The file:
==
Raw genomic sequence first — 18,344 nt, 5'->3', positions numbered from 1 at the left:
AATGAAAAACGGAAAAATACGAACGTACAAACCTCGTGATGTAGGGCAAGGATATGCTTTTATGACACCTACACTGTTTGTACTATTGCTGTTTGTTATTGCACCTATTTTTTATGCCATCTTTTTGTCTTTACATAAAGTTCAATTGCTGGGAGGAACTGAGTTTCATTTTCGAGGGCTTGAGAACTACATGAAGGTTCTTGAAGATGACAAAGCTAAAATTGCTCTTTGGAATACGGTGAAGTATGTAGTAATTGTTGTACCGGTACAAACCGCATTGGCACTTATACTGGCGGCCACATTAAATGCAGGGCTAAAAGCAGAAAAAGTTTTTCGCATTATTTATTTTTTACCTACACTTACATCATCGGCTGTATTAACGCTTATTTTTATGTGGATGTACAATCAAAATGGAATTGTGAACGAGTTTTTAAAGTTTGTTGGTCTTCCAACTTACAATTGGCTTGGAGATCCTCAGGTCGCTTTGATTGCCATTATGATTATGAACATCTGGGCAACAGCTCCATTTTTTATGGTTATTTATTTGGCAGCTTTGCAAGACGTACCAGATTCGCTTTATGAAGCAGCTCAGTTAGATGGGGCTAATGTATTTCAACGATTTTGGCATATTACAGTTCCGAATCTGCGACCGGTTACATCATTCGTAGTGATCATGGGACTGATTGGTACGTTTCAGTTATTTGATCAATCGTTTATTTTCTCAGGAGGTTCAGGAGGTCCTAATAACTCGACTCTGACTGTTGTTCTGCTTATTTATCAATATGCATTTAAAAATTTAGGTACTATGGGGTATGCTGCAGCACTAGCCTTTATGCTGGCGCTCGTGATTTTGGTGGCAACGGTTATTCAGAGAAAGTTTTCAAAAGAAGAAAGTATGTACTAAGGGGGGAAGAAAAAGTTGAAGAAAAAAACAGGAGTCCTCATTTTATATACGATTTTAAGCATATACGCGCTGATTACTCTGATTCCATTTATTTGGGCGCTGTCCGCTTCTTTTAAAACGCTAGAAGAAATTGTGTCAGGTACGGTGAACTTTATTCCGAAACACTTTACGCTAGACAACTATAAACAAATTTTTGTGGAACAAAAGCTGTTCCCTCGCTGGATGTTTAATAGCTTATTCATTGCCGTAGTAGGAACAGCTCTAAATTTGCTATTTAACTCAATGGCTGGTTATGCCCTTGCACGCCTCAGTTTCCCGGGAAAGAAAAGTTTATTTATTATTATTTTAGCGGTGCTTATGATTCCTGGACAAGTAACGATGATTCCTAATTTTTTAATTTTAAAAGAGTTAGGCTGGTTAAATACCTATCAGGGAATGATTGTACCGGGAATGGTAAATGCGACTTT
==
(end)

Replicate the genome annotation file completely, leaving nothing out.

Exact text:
Raw genomic sequence first — 18,344 nt, 5'->3', positions numbered from 1 at the left:
AATGAAAAACGGAAAAATACGAACGTACAAACCTCGTGATGTAGGGCAAGGATATGCTTTTATGACACCTACACTGTTTGTACTATTGCTGTTTGTTATTGCACCTATTTTTTATGCCATCTTTTTGTCTTTACATAAAGTTCAATTGCTGGGAGGAACTGAGTTTCATTTTCGAGGGCTTGAGAACTACATGAAGGTTCTTGAAGATGACAAAGCTAAAATTGCTCTTTGGAATACGGTGAAGTATGTAGTAATTGTTGTACCGGTACAAACCGCATTGGCACTTATACTGGCGGCCACATTAAATGCAGGGCTAAAAGCAGAAAAAGTTTTTCGCATTATTTATTTTTTACCTACACTTACATCATCGGCTGTATTAACGCTTATTTTTATGTGGATGTACAATCAAAATGGAATTGTGAACGAGTTTTTAAAGTTTGTTGGTCTTCCAACTTACAATTGGCTTGGAGATCCTCAGGTCGCTTTGATTGCCATTATGATTATGAACATCTGGGCAACAGCTCCATTTTTTATGGTTATTTATTTGGCAGCTTTGCAAGACGTACCAGATTCGCTTTATGAAGCAGCTCAGTTAGATGGGGCTAATGTATTTCAACGATTTTGGCATATTACAGTTCCGAATCTGCGACCGGTTACATCATTCGTAGTGATCATGGGACTGATTGGTACGTTTCAGTTATTTGATCAATCGTTTATTTTCTCAGGAGGTTCAGGAGGTCCTAATAACTCGACTCTGACTGTTGTTCTGCTTATTTATCAATATGCATTTAAAAATTTAGGTACTATGGGGTATGCTGCAGCACTAGCCTTTATGCTGGCGCTCGTGATTTTGGTGGCAACGGTTATTCAGAGAAAGTTTTCAAAAGAAGAAAGTATGTACTAAGGGGGGAAGAAAAAGTTGAAGAAAAAAACAGGAGTCCTCATTTTATATACGATTTTAAGCATATACGCGCTGATTACTCTGATTCCATTTATTTGGGCGCTGTCCGCTTCTTTTAAAACGCTAGAAGAAATTGTGTCAGGTACGGTGAACTTTATTCCGAAACACTTTACGCTAGACAACTATAAACAAATTTTTGTGGAACAAAAGCTGTTCCCTCGCTGGATGTTTAATAGCTTATTCATTGCCGTAGTAGGAACAGCTCTAAATTTGCTATTTAACTCAATGGCTGGTTATGCCCTTGCACGCCTCAGTTTCCCGGGAAAGAAAAGTTTATTTATTATTATTTTAGCGGTGCTTATGATTCCTGGACAAGTAACGATGATTCCTAATTTTTTAATTTTAAAAGAGTTAGGCTGGTTAAATACCTATCAGGGAATGATTGTACCGGGAATGGTAAATGCGACTTT